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Inside the Boot Camp Reforming Teenage Hackers

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hacker rehab program

The young hackers go through a different kind of rehab program.

Credit: Katie Collins / CNET

The "cyber crime intervention workshop" in South West England is essentially a rehab camp for young hackers. It represents a way to deal with teenagers who show exceptional technical talent but poor judgment. The workshops reroute them, show them they have options, and high earning capabilities. The hope is that they will see the light and turn from black hat to white hat before slipping too far down the rabbit hole.

"[Parents] think: they're sitting in their bedroom on their computer, aren't they smart?," says Debbie Tunstall, head of education programs at Cyber Security Challenge, which runs the program in partnership with the U.K.'s National Crime Agency. "A lot of the time they don't realize they're doing something wrong until it's a little bit too late."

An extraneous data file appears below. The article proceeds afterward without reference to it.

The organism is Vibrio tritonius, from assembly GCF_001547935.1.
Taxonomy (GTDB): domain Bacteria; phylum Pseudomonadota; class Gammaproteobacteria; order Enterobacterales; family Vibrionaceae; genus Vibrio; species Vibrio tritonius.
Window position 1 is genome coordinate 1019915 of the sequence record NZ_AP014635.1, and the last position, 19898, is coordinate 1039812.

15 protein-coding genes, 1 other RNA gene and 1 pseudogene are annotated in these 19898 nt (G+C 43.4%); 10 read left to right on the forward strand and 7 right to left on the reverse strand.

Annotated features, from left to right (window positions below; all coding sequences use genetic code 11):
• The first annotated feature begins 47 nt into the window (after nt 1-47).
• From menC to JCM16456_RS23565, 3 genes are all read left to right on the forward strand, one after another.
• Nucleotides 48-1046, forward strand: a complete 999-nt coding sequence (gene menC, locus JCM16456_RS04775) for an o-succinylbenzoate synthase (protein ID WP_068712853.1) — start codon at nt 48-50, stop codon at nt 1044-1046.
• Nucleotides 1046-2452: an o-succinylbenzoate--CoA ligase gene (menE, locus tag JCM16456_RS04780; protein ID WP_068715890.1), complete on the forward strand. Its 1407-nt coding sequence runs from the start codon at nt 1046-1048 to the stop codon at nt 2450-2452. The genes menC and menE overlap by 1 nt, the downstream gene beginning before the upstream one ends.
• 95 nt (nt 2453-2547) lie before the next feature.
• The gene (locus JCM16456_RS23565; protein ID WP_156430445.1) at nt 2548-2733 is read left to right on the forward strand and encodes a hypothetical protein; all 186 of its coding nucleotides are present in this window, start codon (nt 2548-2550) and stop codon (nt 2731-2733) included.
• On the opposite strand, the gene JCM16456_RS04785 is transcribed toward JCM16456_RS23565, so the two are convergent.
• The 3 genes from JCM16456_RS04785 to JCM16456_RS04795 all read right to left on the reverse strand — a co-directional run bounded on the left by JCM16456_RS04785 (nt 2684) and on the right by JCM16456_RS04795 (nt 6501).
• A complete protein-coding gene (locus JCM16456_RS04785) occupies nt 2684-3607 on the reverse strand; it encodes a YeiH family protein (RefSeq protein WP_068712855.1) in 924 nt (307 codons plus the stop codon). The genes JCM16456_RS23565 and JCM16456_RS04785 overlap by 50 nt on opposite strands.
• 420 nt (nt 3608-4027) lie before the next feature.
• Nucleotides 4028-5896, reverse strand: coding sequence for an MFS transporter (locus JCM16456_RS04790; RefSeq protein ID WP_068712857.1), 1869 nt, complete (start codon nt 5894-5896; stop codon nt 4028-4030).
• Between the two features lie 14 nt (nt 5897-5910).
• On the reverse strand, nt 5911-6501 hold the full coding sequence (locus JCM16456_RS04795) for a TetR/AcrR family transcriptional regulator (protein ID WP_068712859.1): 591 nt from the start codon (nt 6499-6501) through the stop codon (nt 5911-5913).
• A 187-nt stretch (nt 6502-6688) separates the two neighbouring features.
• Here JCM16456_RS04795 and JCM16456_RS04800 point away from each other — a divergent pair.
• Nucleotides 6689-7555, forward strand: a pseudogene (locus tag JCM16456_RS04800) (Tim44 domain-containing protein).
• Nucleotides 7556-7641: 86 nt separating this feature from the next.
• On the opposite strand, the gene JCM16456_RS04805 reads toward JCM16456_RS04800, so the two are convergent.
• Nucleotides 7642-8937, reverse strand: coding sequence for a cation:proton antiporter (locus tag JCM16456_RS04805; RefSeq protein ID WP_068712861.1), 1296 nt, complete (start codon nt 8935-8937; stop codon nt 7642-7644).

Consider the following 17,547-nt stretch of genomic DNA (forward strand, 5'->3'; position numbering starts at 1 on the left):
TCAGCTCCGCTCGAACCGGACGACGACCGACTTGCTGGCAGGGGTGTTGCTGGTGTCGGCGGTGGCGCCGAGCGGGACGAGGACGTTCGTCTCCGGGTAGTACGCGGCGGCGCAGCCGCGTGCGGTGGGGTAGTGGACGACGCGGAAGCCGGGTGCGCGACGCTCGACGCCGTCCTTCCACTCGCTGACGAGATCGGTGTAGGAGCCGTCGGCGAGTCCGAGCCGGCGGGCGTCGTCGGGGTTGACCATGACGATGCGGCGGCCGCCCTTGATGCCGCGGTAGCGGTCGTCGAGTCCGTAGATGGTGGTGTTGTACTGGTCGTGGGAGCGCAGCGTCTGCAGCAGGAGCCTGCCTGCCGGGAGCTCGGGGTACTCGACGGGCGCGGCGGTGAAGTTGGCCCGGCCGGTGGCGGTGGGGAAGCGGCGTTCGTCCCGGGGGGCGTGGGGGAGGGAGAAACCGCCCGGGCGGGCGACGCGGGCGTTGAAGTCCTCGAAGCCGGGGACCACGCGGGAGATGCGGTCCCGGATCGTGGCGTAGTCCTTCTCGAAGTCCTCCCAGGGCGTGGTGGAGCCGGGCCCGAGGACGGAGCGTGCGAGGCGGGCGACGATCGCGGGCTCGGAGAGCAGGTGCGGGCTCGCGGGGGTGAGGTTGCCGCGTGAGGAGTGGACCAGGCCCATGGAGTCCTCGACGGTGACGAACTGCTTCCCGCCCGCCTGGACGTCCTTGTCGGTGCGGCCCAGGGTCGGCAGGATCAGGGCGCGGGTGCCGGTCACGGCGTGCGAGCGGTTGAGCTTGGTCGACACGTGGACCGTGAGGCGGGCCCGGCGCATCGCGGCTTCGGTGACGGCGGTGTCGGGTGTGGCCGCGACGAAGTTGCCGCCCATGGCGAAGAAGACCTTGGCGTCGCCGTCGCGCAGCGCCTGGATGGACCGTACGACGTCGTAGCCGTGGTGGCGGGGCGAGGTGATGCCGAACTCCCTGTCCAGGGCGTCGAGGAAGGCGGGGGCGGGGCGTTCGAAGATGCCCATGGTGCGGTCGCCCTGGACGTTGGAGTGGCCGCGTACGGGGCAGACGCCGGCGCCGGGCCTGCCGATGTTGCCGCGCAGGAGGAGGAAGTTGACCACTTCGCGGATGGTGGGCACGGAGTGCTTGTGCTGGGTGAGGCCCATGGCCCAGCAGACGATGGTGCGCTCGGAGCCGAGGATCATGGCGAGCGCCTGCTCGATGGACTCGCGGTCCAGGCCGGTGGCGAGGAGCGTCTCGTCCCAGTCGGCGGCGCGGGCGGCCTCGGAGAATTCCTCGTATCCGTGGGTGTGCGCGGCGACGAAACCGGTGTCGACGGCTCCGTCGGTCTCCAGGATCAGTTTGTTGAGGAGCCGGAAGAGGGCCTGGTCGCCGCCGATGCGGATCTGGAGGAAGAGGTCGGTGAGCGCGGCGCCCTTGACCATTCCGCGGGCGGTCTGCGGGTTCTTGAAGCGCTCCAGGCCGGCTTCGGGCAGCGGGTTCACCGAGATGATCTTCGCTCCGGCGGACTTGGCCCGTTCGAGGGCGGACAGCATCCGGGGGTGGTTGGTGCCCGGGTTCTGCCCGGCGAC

By identifying these individuals, the U.K. is hoping to build up a workforce that's more proficient in technology. There will be 3.5 million unfilled cybersecurity jobs globally in 2021, according to a report by Cybersecurity Ventures. The dearth of talent in this area could mean less competitive local businesses, as well as leaving the country vulnerable to out-and-out cyber warfare at a time when hacks are a regular occurrence.

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